Disdain for Minority Education
Hanna Skandera has had over a year to demonstrate that she is fit to be New Mexico’s Education Secretary. She has failed to do so. Her top failure—she made no attempts to work with New Mexico’s minority and bilingual education community. It is not even benign neglect. It is pure disdain for our multicultural values..
Governor Susana Martinez, supposedly the GOP bridge to Hispanic voters, seems to be perfectly fine with her choice of Hanna Skandera. She seems to be perfectly fine with allowing Ms. Skandera run New Mexico public education by ignoring laws and the state constitution as they pertain to minority and bilingual education.
Disregard for the Indian Education Act of 2003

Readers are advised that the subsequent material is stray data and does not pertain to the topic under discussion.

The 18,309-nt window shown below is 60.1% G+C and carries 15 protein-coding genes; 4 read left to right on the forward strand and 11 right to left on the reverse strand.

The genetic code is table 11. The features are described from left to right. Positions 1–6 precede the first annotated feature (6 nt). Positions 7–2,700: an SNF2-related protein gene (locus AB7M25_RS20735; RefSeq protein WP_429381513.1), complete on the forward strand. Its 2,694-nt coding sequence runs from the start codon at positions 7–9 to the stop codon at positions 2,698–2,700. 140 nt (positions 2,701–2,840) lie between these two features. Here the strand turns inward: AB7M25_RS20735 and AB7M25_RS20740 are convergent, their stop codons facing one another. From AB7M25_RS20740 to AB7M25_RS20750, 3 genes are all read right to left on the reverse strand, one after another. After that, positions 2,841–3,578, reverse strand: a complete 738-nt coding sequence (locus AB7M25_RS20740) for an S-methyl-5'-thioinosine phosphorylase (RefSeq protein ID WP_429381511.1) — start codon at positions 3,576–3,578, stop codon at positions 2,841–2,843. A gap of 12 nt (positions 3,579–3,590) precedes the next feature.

Skandera’s third grade mandatory retention bill eliminates any parental involvement in the life-altering decision of making a child repeat third grade. This is in direct conflict with the New Mexico Indian Education Act of 2003, which “ensures” parental involvement.
Governor Martinez has remained silent on this flagrant disregard for the Act. Eliminating parental involvement is non-negotiable, according to Martinez and Skandera. The Public Education Division (“PED”), not parents, decides if a child moves on to fourth grade or stays behind. Ironically, this is the same administration that renamed the Charter School Division, “Options for Parents”.
New Mexico is the only state in the country to have an Indian Education Act. You would think both Skandera and Martinez would embrace this unique Act in every way.